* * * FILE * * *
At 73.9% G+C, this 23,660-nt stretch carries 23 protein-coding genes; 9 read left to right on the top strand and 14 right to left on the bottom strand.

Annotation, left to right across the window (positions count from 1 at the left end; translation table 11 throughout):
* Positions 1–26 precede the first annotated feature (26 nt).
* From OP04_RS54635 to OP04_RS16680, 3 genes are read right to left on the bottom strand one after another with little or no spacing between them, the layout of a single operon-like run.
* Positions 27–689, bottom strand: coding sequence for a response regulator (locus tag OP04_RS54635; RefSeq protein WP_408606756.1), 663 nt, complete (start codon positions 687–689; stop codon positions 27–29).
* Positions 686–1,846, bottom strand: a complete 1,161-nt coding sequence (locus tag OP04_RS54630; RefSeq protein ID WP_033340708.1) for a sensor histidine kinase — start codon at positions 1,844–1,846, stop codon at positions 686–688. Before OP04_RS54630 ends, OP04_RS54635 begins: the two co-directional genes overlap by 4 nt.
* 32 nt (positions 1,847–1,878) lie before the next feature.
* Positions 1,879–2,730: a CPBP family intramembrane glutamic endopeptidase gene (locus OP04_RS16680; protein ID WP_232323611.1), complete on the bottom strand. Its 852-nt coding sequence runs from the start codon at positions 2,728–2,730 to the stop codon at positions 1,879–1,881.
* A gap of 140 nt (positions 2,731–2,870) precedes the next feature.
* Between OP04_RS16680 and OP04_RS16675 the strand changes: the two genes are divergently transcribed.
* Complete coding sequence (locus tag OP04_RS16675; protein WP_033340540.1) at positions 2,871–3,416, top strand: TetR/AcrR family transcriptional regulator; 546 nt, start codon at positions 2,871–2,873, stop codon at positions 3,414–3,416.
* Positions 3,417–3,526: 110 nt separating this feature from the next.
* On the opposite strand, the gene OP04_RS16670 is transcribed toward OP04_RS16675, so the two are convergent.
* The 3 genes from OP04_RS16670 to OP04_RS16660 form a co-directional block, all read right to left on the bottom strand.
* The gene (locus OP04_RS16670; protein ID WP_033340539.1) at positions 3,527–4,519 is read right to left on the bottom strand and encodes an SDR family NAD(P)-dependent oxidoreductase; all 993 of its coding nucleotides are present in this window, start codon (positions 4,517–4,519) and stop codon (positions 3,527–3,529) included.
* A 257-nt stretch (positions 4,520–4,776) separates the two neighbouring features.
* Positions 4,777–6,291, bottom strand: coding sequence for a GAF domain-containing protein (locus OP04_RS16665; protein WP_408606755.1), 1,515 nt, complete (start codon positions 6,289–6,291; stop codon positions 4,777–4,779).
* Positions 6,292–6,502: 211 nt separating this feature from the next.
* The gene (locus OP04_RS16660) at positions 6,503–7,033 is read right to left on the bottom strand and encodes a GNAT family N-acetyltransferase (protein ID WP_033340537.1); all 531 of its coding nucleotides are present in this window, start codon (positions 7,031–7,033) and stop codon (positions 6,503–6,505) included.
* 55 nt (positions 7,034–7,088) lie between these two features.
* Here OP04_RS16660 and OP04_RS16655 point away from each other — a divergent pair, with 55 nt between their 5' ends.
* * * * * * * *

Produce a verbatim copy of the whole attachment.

At 73.9% G+C, this 23,660-nt stretch carries 23 protein-coding genes; 9 read left to right on the top strand and 14 right to left on the bottom strand.

Annotation, left to right across the window (positions count from 1 at the left end; translation table 11 throughout):
* Positions 1–26 precede the first annotated feature (26 nt).
* From OP04_RS54635 to OP04_RS16680, 3 genes are read right to left on the bottom strand one after another with little or no spacing between them, the layout of a single operon-like run.
* Positions 27–689, bottom strand: coding sequence for a response regulator (locus tag OP04_RS54635; RefSeq protein WP_408606756.1), 663 nt, complete (start codon positions 687–689; stop codon positions 27–29).
* Positions 686–1,846, bottom strand: a complete 1,161-nt coding sequence (locus tag OP04_RS54630; RefSeq protein ID WP_033340708.1) for a sensor histidine kinase — start codon at positions 1,844–1,846, stop codon at positions 686–688. Before OP04_RS54630 ends, OP04_RS54635 begins: the two co-directional genes overlap by 4 nt.
* 32 nt (positions 1,847–1,878) lie before the next feature.
* Positions 1,879–2,730: a CPBP family intramembrane glutamic endopeptidase gene (locus OP04_RS16680; protein ID WP_232323611.1), complete on the bottom strand. Its 852-nt coding sequence runs from the start codon at positions 2,728–2,730 to the stop codon at positions 1,879–1,881.
* A gap of 140 nt (positions 2,731–2,870) precedes the next feature.
* Between OP04_RS16680 and OP04_RS16675 the strand changes: the two genes are divergently transcribed.
* Complete coding sequence (locus tag OP04_RS16675; protein WP_033340540.1) at positions 2,871–3,416, top strand: TetR/AcrR family transcriptional regulator; 546 nt, start codon at positions 2,871–2,873, stop codon at positions 3,414–3,416.
* Positions 3,417–3,526: 110 nt separating this feature from the next.
* On the opposite strand, the gene OP04_RS16670 is transcribed toward OP04_RS16675, so the two are convergent.
* The 3 genes from OP04_RS16670 to OP04_RS16660 form a co-directional block, all read right to left on the bottom strand.
* The gene (locus OP04_RS16670; protein ID WP_033340539.1) at positions 3,527–4,519 is read right to left on the bottom strand and encodes an SDR family NAD(P)-dependent oxidoreductase; all 993 of its coding nucleotides are present in this window, start codon (positions 4,517–4,519) and stop codon (positions 3,527–3,529) included.
* A 257-nt stretch (positions 4,520–4,776) separates the two neighbouring features.
* Positions 4,777–6,291, bottom strand: coding sequence for a GAF domain-containing protein (locus OP04_RS16665; protein WP_408606755.1), 1,515 nt, complete (start codon positions 6,289–6,291; stop codon positions 4,777–4,779).
* Positions 6,292–6,502: 211 nt separating this feature from the next.
* The gene (locus OP04_RS16660) at positions 6,503–7,033 is read right to left on the bottom strand and encodes a GNAT family N-acetyltransferase (protein ID WP_033340537.1); all 531 of its coding nucleotides are present in this window, start codon (positions 7,031–7,033) and stop codon (positions 6,503–6,505) included.
* 55 nt (positions 7,034–7,088) lie between these two features.
* Here OP04_RS16660 and OP04_RS16655 point away from each other — a divergent pair, with 55 nt between their 5' ends.